Steps to Certification

About

What does ABPM do?

The American Board of Podiatric Medicine (ABPM) offers a comprehensive podiatric board qualification and podiatric board certification process in podiatric medicine and orthopedics. Established in 1978, ABPM is the only board recognized by the Joint Committee on the Recognition of Specialty Boards (JCRSB) to provide podiatric board qualification and podiatric board certification in podiatric orthopedics and podiatric medicine, the specialty area that represents a significant portion of care in most podiatric practices.

Board certification provides the assurance to both the public and health professionals that the highest level of achievement has been attained in the specialty area.

While board certification does not guarantee competence in practice, it does indicate that the podiatric physician has been judged by his peers to have demonstrated, via a rigorous examination process, a fund of knowledge and competence in the areas being tested.

How do you become board certified?

Board certification is achieved through a combination of education, residency, experience, and passing both the podiatric board qualification exam (part 1) and the podiatric board certification exam (part 2).

Those who become board certified (credentialed) are required to maintain their board certification through the ABPM Maintenance of Certification Process.

Why is ABPM a valued credential?

Board Certification with the American Board of Podiatric Medicine is a step well beyond the mandatory education or state licensing requirements. Since its inception in 1978, ABPM’s goal has been to protect the health and welfare of the public by documenting and testing to a high level of competency. It is critical that the rigor of testing remain strong for a credential to retain respect and trust.

The ABPM Examinations Committee is committed to this goal and maintains the highest standards in developing the podiatric board certification exams. Examination applicants are assessed for the highest level of competency, thus commanding the utmost level of professional confidence and respect in our profession.

The Certificate of ABPM also provides credentialers (hospitals, ambulatory surgery centers, insurance panels, or other third party payors) with documents to verify the board status of a particular podiatric physician. ABPM is well respected in the industry as one of the leading certifying boards in the podiatric profession.

Steps to Certification

Obtaining podiatric board certification with a well-established and well-recognized board is becoming increasingly important as hospitals, ambulatory surgery centers, insurance carriers, and other managed care organizations look to the highest level of credentialing to participate in their programs or at their facilities.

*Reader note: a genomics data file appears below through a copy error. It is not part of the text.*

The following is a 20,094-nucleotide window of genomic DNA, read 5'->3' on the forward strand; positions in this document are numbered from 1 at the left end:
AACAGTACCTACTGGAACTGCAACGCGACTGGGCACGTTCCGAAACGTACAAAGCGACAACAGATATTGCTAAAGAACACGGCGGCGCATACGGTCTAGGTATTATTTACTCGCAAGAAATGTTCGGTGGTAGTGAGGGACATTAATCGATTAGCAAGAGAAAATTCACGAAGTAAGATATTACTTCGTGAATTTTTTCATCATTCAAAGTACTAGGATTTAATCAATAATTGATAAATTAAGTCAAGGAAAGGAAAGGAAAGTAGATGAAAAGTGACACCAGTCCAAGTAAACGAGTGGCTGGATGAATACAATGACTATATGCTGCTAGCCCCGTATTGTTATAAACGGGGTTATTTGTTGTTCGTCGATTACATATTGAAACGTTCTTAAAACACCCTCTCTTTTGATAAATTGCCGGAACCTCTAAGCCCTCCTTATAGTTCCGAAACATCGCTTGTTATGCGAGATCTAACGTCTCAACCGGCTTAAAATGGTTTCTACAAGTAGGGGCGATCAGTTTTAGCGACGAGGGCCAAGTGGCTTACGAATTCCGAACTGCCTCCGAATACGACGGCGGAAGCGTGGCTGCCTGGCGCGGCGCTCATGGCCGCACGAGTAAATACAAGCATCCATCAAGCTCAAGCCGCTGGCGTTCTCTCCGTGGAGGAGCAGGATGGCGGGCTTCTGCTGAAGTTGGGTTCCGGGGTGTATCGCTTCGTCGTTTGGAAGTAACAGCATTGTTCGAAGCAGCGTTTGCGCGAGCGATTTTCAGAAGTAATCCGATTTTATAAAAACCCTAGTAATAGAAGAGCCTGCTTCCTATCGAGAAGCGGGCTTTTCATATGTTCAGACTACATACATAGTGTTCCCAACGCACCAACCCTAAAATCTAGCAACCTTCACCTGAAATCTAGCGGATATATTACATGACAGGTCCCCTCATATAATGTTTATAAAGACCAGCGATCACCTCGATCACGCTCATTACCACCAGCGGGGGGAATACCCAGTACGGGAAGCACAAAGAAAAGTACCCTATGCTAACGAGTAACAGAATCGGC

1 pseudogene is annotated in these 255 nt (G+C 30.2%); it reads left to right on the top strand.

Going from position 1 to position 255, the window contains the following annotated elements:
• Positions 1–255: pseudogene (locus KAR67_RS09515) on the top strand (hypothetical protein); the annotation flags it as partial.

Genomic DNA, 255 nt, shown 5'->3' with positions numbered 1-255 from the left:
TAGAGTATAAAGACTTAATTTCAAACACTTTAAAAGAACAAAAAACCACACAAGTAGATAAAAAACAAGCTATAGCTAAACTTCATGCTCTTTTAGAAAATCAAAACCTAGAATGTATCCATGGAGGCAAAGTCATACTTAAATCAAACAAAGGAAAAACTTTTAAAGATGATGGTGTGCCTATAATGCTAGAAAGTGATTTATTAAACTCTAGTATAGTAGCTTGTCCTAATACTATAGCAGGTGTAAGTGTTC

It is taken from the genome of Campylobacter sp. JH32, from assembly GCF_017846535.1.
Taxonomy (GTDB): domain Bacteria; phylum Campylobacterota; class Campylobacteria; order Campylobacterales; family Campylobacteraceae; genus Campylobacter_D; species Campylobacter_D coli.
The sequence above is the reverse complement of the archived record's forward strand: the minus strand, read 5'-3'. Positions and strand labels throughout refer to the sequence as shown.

The Steps to Certification outlines the steps you need to take to achieve ABPM certification. It includes the following requirements:

Education

All ABPM members must have completed both a four-year doctoral training program at one of the nine colleges of podiatric medicine accredited by the Council on Podiatric Medical Education (CPME) as well as a comprehensive podiatric medical and surgical residency.

The American Association of Colleges of Podiatric Medicine (AACPM) is the national organization representing these institutions. The AACPM serves as a resource to students, residents and practitioners by providing direct access to academic institutions; highlighting opportunities for clerkships and residencies; and linking students to mentors that guide their career development.

The Council on Podiatric Medical Education (CPME) is an autonomous accrediting agency for podiatric medical education. Deriving its authority from the House of Delegates of the American Podiatric Medical Association, the Council develops and adopts standards and policies as necessary to implement all aspects of its accreditation, approval, and recognition purview. This includes:

  • The accreditation of colleges of podiatric medicine, the approval of residency programs and sponsors of continuing education.
  • The recognition of specialty certifying boards for podiatric medical practice.
    • The ABPM is one of only two specialty boards recognized by CPME.

Training

The Council of Teaching Hospitals (COTH) of the American Association of Colleges of Podiatric Medicine is made up of over 200 institutions dedicated to excellence in post-graduate medical education through its podiatric residency programs.

After completing a four-year doctoral training program, candidates must have completed either a 36-month or 24-month CPME approved residency to take the ABPM exam.

Candidates who have completed a 24-month residency program must attempt board certification by 2018.

Experience (case documentation)

Submission of case documents is required for candidates with 24-month CPME-approved residency training.

Case documentation represents a key aspect of an applicant’s knowledge, and demonstrates practical experience and exposure in the required clinical areas.